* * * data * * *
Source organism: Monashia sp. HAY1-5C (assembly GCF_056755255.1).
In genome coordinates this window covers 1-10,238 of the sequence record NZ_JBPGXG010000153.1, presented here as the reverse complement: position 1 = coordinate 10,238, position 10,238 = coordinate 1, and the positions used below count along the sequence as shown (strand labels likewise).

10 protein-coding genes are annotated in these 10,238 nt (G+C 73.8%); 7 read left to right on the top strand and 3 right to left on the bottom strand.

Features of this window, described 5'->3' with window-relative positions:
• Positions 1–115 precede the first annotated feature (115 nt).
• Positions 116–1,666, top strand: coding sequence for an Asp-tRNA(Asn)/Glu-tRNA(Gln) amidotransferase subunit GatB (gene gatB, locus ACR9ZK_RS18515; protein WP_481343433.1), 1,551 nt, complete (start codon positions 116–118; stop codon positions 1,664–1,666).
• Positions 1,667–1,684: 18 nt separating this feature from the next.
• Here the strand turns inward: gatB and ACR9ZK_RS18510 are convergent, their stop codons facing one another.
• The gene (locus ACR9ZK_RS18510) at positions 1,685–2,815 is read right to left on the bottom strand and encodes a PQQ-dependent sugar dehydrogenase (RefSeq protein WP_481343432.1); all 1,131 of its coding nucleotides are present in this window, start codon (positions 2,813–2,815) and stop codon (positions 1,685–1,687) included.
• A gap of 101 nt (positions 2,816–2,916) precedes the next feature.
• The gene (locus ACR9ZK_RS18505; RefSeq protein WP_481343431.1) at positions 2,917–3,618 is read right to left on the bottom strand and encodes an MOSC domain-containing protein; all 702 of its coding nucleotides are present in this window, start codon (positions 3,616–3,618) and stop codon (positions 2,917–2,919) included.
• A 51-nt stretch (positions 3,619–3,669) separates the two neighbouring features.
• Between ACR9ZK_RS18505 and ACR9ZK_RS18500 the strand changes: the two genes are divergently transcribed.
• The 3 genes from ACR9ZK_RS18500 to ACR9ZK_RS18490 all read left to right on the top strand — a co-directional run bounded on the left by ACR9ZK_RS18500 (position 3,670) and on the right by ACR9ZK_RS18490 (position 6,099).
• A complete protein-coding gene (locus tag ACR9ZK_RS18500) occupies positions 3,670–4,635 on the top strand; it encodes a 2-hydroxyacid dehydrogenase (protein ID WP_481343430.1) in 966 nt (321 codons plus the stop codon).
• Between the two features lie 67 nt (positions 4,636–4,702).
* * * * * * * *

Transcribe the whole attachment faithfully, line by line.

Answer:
Source organism: Monashia sp. HAY1-5C (assembly GCF_056755255.1).
In genome coordinates this window covers 1-10,238 of the sequence record NZ_JBPGXG010000153.1, presented here as the reverse complement: position 1 = coordinate 10,238, position 10,238 = coordinate 1, and the positions used below count along the sequence as shown (strand labels likewise).

10 protein-coding genes are annotated in these 10,238 nt (G+C 73.8%); 7 read left to right on the top strand and 3 right to left on the bottom strand.

Features of this window, described 5'->3' with window-relative positions:
• Positions 1–115 precede the first annotated feature (115 nt).
• Positions 116–1,666, top strand: coding sequence for an Asp-tRNA(Asn)/Glu-tRNA(Gln) amidotransferase subunit GatB (gene gatB, locus ACR9ZK_RS18515; protein WP_481343433.1), 1,551 nt, complete (start codon positions 116–118; stop codon positions 1,664–1,666).
• Positions 1,667–1,684: 18 nt separating this feature from the next.
• Here the strand turns inward: gatB and ACR9ZK_RS18510 are convergent, their stop codons facing one another.
• The gene (locus ACR9ZK_RS18510) at positions 1,685–2,815 is read right to left on the bottom strand and encodes a PQQ-dependent sugar dehydrogenase (RefSeq protein WP_481343432.1); all 1,131 of its coding nucleotides are present in this window, start codon (positions 2,813–2,815) and stop codon (positions 1,685–1,687) included.
• A gap of 101 nt (positions 2,816–2,916) precedes the next feature.
• The gene (locus ACR9ZK_RS18505; RefSeq protein WP_481343431.1) at positions 2,917–3,618 is read right to left on the bottom strand and encodes an MOSC domain-containing protein; all 702 of its coding nucleotides are present in this window, start codon (positions 3,616–3,618) and stop codon (positions 2,917–2,919) included.
• A 51-nt stretch (positions 3,619–3,669) separates the two neighbouring features.
• Between ACR9ZK_RS18505 and ACR9ZK_RS18500 the strand changes: the two genes are divergently transcribed.
• The 3 genes from ACR9ZK_RS18500 to ACR9ZK_RS18490 all read left to right on the top strand — a co-directional run bounded on the left by ACR9ZK_RS18500 (position 3,670) and on the right by ACR9ZK_RS18490 (position 6,099).
• A complete protein-coding gene (locus tag ACR9ZK_RS18500) occupies positions 3,670–4,635 on the top strand; it encodes a 2-hydroxyacid dehydrogenase (protein ID WP_481343430.1) in 966 nt (321 codons plus the stop codon).
• Between the two features lie 67 nt (positions 4,636–4,702).